The Ravens wide receiver room was ranked 18th best in the NFL by ESPN’s Mike Clay. I expect Baltimore will finish better than that by season’s end so long as OBJ and Rashod Bateman’s health checks out and holds up. Devin Duvernay is a helluva WR 4/5.
As it stands now, the Ravens will badly need Ojabo and Oweh to level up this season. I still expect Baltimore to add another veteran pass edge rusher this offseason, but even if so, the former high school teammates will have the leading roles in the Ravens’ pass rush script.
Ravens QB Lamar Jackson has a new contract, new weapons and a new coordinator. Is a return to OTAs next?
Jonas Shaffer, The Baltimore Banner
He added: “Everything is new now. It’s like I said: It’s a new start for us, and we got new guys on our team, and I’m not a rookie anymore. Now I’m a vet, you know? Because, on my rookie deal, I felt like I was still a rookie throughout the entire process. You’re still on your rookie deal; you’re not a vet yet. So certain things vets can get away with, I’m like, ‘Nah, I can’t get away with that. I’m still a rookie.’ To me, that’s just my mindset.”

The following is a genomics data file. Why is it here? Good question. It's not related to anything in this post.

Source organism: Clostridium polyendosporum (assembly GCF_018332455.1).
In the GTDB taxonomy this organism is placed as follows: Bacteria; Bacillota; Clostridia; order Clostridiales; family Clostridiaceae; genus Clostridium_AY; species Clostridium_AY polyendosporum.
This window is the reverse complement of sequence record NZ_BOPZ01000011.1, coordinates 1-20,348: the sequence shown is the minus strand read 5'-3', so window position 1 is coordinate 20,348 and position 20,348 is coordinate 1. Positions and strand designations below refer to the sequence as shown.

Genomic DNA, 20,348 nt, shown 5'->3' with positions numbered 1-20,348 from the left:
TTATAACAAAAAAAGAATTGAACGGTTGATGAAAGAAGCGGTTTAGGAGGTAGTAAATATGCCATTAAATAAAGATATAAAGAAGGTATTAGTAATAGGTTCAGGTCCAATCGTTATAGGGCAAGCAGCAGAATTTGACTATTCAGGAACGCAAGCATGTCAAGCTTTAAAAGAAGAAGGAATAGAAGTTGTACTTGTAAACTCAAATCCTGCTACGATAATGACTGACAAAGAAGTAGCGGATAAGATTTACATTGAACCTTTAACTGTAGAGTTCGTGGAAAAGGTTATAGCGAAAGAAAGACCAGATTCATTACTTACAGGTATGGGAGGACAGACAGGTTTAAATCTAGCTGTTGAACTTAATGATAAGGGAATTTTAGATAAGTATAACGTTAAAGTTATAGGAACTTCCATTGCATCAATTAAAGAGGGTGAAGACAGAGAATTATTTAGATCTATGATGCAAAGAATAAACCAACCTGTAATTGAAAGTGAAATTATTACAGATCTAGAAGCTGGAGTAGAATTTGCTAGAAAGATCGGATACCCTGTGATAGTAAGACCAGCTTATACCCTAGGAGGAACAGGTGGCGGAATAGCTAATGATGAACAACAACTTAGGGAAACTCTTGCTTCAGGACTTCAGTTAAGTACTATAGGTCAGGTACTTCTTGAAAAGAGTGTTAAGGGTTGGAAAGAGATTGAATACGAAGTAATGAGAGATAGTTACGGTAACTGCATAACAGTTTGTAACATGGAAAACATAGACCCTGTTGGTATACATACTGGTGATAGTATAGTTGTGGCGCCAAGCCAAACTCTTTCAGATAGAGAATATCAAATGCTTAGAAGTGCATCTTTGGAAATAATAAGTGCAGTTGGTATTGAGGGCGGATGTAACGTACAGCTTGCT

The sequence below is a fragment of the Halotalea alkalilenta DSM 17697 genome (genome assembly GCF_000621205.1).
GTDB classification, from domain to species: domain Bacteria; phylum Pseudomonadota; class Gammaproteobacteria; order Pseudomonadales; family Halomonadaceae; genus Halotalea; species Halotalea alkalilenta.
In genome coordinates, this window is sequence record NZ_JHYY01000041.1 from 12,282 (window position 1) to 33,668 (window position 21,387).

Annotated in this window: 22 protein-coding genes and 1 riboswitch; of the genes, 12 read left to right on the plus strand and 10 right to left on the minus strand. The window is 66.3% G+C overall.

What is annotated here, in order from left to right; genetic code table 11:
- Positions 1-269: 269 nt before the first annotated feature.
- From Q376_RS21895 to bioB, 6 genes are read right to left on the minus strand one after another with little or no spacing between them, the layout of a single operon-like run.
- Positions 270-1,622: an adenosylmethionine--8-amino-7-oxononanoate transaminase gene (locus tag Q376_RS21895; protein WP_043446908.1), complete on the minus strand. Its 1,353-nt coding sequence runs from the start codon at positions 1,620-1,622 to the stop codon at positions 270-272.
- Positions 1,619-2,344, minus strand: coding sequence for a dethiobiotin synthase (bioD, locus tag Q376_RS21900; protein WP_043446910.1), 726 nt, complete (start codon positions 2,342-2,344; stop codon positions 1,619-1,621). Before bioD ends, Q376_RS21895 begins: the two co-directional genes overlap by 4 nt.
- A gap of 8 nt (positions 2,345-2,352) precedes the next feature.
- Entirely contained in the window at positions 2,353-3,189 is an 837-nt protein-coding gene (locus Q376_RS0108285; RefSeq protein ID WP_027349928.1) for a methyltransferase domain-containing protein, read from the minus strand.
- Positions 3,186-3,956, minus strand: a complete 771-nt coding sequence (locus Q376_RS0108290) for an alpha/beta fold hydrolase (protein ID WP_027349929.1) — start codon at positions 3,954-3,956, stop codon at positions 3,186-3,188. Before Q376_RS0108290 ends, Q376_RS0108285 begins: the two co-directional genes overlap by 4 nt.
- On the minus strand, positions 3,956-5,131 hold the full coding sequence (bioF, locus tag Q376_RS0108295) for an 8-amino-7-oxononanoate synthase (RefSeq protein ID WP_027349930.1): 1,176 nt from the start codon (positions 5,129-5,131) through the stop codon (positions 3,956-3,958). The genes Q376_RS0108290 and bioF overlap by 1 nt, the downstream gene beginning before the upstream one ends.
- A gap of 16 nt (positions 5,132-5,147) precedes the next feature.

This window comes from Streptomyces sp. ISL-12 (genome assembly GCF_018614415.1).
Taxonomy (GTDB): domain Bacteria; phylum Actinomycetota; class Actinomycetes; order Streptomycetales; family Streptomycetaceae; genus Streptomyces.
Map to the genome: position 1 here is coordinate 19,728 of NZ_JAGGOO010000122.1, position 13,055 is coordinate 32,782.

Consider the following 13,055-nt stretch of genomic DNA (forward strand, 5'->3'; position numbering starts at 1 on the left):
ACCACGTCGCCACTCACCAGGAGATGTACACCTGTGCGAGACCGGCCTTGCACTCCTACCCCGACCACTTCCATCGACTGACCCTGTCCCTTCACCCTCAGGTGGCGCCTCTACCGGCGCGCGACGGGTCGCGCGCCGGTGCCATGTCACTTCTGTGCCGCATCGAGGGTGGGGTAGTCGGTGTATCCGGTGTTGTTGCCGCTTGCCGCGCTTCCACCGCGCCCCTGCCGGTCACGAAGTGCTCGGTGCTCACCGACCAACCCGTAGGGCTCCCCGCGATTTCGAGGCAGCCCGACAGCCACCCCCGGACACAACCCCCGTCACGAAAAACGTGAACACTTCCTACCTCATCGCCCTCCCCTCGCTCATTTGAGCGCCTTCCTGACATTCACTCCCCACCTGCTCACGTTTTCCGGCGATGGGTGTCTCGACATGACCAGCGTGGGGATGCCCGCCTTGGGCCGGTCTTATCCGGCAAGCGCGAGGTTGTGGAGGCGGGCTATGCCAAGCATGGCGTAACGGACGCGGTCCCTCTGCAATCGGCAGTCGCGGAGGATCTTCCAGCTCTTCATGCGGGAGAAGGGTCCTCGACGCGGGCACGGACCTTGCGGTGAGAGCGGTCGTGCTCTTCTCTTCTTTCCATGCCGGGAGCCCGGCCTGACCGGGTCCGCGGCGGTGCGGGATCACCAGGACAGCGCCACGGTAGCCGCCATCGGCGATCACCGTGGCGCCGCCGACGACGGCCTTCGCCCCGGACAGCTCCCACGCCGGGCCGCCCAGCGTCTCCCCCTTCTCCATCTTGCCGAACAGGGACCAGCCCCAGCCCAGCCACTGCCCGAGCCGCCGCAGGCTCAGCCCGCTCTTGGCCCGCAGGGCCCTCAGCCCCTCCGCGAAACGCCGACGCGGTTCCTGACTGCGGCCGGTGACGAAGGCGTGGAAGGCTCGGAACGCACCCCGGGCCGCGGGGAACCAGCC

Now, though, in Year 6, Jackson faces new pressures. His megadeal has answered some questions and raised others. Under Todd Monken, the Ravens are learning what Jackson himself has called a “different” offense. The former Georgia play-caller will be Jackson’s third offensive coordinator in six years, but he represents by far the offense’s most substantial shake-up during Jackson’s time; Greg Roman, the primary architect of the Ravens’ run game, was already on staff when he succeeded Marty Mornhinweg after the 2018 season.
Most quarterbacks in Jackson’s situation tend not to wait. Over the last two years, a team has entered OTAs with a new head coach, a new offensive coordinator or both 30 times. (Five teams underwent coaching changes in both 2021 and 2022.) According to media reports, only three of the 30 projected starting quarterbacks on those teams skipped all or part of OTAs.
Sam Monson, PFF